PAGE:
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How long can you expect your knives to stay sharp? - Kakushin

How long can you expect your knives to stay sharp?

We all desire those high-end knives known for their exceptional sharpness, yet even they have a limited lifespan.

While the quality of a kitchen knife significantly influences its performance and longevity, it's crucial to remember that proper care is paramount. Just like the longevity of car tires, which can vary from 20,000 to over 100,000 kilometers depending on driving habits, the lifespan of a knife is influenced by how it's used and maintained. Even with exceptional cutting performance, a high-quality knife won't maintain its sharpness indefinitely if not cared for properly.

Today, I'll discuss the top 5 reasons your knives may not hold an optimal cutting edge, along with tricks to ensure they remain well-maintained and retain their edge for as long as possible. Let's dive in.

Top 5 reasons for dull knives:
Bad Cutting Surface

The cutting surface often serves as the most underestimated tool in many kitchens. There's a common misconception that the resistance of a product equates to its quality, leading many astray. It's important to understand that your cutting surface will naturally experience wear over time. Therefore, materials like bamboo, glass, stainless steel, granite/marble, and even certain plastic boards are detrimental to your knives—they may offer resistance, but the knife bears the brunt of the force. Ultimately, either the knife or the cutting board will wear faster.

At Kakushin, we favor cutting boards made of elastomers, such as Hasegawa or rubber from Parker Asahi. While wooden cutting boards are also excellent options, they demand higher maintenance. If you're willing to invest time in waxing, oiling, and sanding down your cutting board, those crafted from end-grain wood are not only beautiful but can also serve as a stylish addition to your kitchen decor.

Improper Movements

Keep in mind that your knife isn't meant for sweeping or scooping—it's designed for precision cutting. We've all been guilty of using the edge of our knives to push ingredients around the cutting board, inadvertently causing what's known as a "rolled-edge." This occurs when the sharp edge of your knife folds over, affecting its ability to bite into ingredients effectively.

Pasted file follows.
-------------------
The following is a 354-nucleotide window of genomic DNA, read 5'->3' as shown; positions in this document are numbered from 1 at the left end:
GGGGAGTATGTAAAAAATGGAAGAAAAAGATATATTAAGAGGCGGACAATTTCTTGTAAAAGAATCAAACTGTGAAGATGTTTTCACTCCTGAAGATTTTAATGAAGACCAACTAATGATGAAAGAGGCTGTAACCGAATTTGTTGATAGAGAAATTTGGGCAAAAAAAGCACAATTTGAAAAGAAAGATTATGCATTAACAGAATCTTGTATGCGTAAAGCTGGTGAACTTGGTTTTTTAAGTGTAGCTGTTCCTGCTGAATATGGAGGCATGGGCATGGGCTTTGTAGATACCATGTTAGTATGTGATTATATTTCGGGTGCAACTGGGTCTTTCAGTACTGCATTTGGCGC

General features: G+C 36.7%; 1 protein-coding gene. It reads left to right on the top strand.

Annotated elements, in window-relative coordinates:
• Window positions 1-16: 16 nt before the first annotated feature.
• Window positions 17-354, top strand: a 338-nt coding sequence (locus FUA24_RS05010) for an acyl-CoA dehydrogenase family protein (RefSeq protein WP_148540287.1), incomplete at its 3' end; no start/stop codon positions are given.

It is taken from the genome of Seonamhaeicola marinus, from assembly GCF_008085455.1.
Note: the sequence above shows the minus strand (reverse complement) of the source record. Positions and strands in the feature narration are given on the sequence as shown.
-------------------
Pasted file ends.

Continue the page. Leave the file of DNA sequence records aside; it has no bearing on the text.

A helpful suggestion we offer to customers is to utilize the back of the knife for tossing ingredients or to keep a scraper handy for this purpose. By adopting these practices, you can avoid damaging the edge of your knife and ensure its longevity and optimal performance.

No Blade Protection

Storing your knives safely after use is crucial for preserving their cutting edge and preventing chips. A common mistake is stacking knives on top of each other in drawers or sliding them into slots not designed for their shape.

Magnetic boards or blade guards/sheaths offer excellent storage options for knives. While various products are available on the market, the optimal solution ensures that your blade remains contact-free and doesn't constantly rub against other materials, which could cause damage over time.

Rough Washing

The way knives are washed can significantly affect their sharpness. Scrubby pads or abrasive sponges, especially when used directly on the knife, can dull the edge. Contrary to popular belief, dishwashers themselves aren't necessarily the problem. It's not the heat that impacts knife sharpness, but rather the long washing cycle during which knives can bounce around in their tray, potentially damaging protective basket materials and causing metal-on-metal rubbing that dulls the blades. Additionally, dishwashers can be harsh on knife handles, leading to drying and cracking.

The best cleaning option for knives is simple: a damp rag and mild detergent will suffice, provided you promptly remove any residues from your countertop to prevent them from drying onto the knives.

Lack of Honing

The purpose of a honing rod is often misunderstood, with many believing it's meant to sharpen knives. In reality, honing and sharpening are distinct processes. Honing involves cleaning, maintaining, and realigning the edge of your knife and should be done regularly (every few meals) to preserve its sharpness. On the other hand, sharpening entails removing metal to recreate an edge and should only be attempted when honing is no longer effective.

Improper sharpening techniques or tools can actually damage your knives, underscoring the necessity of honing. However, it's important to note that honing rods come in various shapes and materials, and it's crucial to choose one tailored to your knife's materials. When in doubt, a soft ceramic honing rod is a safe option.

Considering all these factors, is it worthwhile to invest in a high-end knife? Absolutely. High-end knives offer superior steel quality and often feature better edge geometry, factors that are frequently overlooked. Our blog aims to emphasize that whether you have a high-end knife or a budget blade, implementing these tips and tricks will extend the longevity of any knife. While a quality knife will derive greater benefits from these practices, it's crucial not to underestimate the care required for all kitchen knives.

To fully appreciate the exceptional precision and cutting power of a quality knife, one must be prepared to invest not only financially but also time and effort into proper care. Therefore, before committing to high-end products, it's essential to acknowledge the need for adjusting habits and dedicating extra care to ensure optimal performance.

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